Table of Contents
Part I: Sound Reasoning
1. Sound Reasoning: A New Way of Listening
2. How Music Makes Sense
3. Listening Gallery: How Music Makes Sense
4. Musical Emphasis
5. Listening Gallery: Musical Emphasis
6. Musical Form
7. Listening Gallery: Musical Form
8. Expository and Developmental
9. Listening Gallery: Expository and Developmental
10. Overall Destiny
11. Listening Gallery: Overall Destiny
12. Time’s Effect on the Material
13. Listening Gallery: Time’s Effect
14. Summary: A Quick Guide for Listening
15. Making Music Modern
16. Listening Gallery: Making Music Modern
17. Conclusion: What is Music Trying to Express?
15. Making Music Modern
A tension exists between the enduring aspects of the human condition, rooted in our biological make-up, and those aspects of our experience that are impermanent, transitory and rapidly progressing. Physically, we have evolved very gradually. Our maturation process, our inner urges, our life cycle have endured for thousands of years, deeply connecting us to our ancestors from the distant past. Over time, we have “stretched” ourselves biologically—we are taller and live longer– but our essential nature and basic physiognomy have remained the same. On the other hand, in almost every other respect—socially, scientifically, technologically, etc. –the transformations have been far-reaching and dramatic. A caveman from ten thousand years might recognize our bodies; but he would not recognize our world.
One of the purposes of art is to explore this tension between the enduring and the progressing.
Thus, each era of art makes a unique and irreplaceable contribution, illuminating for us a particular moment in humanity’s on-going development.
Whether in ballet, theater, fiction, poetry, architecture or film, the educated public acknowledges and celebrates the continuity of artistic creation and its perpetual innovations and discoveries. Mavericks such as William Faulkner, T.S. Eliot and e.e. cummings in literature, Martha Graham and Merce Cunningham in dance, Pablo Picasso and Mark Rothko in art, Frank Lloyd Wright and Frank Gehry in architecture, Harold Pinter and Edward Albee in theater—to name just a few—all have found an enduring and devoted public: We wait for Godot, we are dazzled by Gehry’s forms, are awed by Picasso’s fractured portraits.
In contrast, progressive modern music of the past one hundred years has struggled to find an audience. Many major musicians consider it possible to live a full professional life without performing the music of their own time. Orchestral programming routinely favors the traditional repertoire. A large community of prominent performers, theorists and historians avoid the creative work of the last century, treating it as an aberration. To many listeners, Western concert music as they know and love it ended, for all practical purposes, at the turn of the 20th-century.
As a result, something deeply meaningful is lost. No one speaks with greater passion and eloquence than Beethoven about the tension between the enduring and transient parts of our selves. But he does so for his own time. Our own era is more heterogeneous than Beethoven’s, more unstable, and more imbued with ambiguities. Beethoven’s world did not have a conception of the unconscious; now psychologists describe most of our mental activities as being beyond our direct awareness. In Beethoven’s world, science depicted the natural world as a giant, predictable machine; in our time, we understand that unpredictability is built into the fabric of the cosmos. In Beethoven’s world, news traveled slowly; in ours, the stock market is updated by the minute on home computers. The New York Times once ran a headline, ”Did Music End With Mozart?” As long as our world is developing, as long as our vision of life is evolving, no composer will ever have the last word.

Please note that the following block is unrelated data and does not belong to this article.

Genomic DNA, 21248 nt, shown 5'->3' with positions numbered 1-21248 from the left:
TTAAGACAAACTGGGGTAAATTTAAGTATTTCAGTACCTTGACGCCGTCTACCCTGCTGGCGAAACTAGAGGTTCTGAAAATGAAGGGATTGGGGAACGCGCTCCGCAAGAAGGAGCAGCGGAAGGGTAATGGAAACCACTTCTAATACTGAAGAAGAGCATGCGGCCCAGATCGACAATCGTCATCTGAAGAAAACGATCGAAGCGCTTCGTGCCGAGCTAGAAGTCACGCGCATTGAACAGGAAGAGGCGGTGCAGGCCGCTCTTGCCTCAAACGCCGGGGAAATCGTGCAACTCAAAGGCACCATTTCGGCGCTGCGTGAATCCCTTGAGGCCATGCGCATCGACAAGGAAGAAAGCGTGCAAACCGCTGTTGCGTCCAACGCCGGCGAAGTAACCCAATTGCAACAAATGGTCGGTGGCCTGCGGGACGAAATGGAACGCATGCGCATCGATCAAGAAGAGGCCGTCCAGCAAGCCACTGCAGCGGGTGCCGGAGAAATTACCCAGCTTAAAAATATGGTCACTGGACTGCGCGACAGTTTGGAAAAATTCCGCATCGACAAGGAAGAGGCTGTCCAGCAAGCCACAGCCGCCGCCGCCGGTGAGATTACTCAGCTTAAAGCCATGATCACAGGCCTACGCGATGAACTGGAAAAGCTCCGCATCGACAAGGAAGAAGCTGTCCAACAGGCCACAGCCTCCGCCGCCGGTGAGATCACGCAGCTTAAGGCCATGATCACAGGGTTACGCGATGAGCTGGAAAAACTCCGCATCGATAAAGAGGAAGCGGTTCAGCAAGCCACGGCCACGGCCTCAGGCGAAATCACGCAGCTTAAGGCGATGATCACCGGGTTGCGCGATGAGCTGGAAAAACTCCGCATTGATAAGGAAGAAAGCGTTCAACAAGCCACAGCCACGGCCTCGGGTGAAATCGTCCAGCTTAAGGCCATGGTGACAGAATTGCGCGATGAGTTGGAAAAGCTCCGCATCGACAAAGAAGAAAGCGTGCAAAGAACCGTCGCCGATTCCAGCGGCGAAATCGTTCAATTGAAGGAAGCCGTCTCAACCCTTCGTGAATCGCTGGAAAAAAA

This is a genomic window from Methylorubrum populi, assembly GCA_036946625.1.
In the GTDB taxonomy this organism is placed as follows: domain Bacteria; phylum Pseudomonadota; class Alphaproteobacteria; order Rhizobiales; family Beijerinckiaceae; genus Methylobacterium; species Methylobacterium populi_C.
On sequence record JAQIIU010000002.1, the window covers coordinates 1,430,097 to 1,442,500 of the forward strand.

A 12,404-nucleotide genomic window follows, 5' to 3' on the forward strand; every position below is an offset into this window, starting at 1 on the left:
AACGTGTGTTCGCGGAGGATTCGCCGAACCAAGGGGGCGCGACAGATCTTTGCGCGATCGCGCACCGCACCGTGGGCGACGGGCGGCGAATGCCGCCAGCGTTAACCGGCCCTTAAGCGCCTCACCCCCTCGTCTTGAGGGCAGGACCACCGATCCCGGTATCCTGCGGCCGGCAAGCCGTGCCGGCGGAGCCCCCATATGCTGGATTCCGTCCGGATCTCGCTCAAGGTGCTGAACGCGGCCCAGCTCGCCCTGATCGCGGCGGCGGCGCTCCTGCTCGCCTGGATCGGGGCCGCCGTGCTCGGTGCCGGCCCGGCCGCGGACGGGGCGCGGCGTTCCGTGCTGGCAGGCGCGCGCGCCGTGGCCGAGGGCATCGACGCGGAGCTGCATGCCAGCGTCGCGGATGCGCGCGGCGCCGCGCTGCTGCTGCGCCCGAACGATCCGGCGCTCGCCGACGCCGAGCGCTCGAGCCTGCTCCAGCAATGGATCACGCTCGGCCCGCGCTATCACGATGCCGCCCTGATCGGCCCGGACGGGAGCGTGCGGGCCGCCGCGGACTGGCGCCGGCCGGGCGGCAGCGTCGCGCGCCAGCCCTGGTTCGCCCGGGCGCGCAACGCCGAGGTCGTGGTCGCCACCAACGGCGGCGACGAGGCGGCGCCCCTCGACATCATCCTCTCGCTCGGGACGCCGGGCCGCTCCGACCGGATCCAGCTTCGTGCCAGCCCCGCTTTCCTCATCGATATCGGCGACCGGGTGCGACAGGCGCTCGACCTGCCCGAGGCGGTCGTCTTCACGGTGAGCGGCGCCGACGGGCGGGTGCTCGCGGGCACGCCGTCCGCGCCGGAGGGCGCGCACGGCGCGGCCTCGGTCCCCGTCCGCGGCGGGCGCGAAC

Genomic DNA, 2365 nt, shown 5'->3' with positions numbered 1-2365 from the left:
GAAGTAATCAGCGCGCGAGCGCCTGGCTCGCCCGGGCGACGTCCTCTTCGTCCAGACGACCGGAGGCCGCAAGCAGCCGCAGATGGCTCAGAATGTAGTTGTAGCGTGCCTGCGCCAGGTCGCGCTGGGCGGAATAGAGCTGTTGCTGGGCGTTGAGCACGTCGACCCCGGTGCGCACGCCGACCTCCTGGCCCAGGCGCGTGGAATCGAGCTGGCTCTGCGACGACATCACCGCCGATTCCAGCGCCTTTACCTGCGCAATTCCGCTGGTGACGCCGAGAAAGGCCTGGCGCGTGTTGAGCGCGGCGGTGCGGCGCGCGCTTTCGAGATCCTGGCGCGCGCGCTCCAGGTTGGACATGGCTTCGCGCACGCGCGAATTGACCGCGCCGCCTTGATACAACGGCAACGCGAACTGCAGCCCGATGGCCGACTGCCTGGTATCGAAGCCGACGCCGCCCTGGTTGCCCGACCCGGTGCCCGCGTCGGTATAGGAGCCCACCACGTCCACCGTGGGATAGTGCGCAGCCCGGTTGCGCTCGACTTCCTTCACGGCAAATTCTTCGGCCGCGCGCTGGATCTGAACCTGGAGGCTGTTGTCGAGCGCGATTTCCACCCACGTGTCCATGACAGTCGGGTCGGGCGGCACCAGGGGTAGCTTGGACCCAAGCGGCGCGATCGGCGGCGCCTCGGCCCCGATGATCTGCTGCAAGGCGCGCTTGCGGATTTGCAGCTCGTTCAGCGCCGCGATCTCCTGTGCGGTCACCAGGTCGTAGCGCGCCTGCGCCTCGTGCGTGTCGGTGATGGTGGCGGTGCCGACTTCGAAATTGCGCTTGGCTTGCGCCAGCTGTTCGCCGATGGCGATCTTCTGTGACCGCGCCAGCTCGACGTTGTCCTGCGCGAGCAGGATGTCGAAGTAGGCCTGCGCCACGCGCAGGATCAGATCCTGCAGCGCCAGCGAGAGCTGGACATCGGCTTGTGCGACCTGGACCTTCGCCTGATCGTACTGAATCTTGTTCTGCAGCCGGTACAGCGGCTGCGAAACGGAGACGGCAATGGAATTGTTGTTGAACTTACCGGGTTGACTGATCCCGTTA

In this module, we will study the ways in which progressive modern music differs from classical music. We will then use the conceptual and listening tools that we have developed in earlier modules as an entryway into the modern repertoire.
The Shock of the New
A little over three hundred years ago, Sir Isaac Newton created the first mathematically coherent explanation of the universe. To Sir Isaac Newton, nature behaved like a well-regulated, predictable machine. Give Newton comprehensive information about the universe and he could have predicted the future. Famously inspired by a falling apple, Newton’s laws are confirmed by our direct perceptions and agree with our common sense. We still launch satellites into orbit using his method of calculation. But Newton’s view of a predictable universe turned out to be deeply flawed. Perhaps the most the fundamental scientific discovery of the 20th-century was the recognition that ambiguity is irrevocably built into nature.
The Theory of Relativity
Einstein’s Theory of Relativity stipulates that the speed of light is constant for all observers. One startling consequence of this is that simultaneity and cause and effect are not absolute, but relative to one’s perspective. It is possible for one observer to report two events as happening at the same time that another observer sees as happening in sequence. Thus, according to the Theory of Relativity, there is no definitive “reality,” no commanding perspective that overrides all others. Instead, nature allows for multiple, and even contradictory, points-of-view. Decades of experiments have confirmed Einstein’s theory.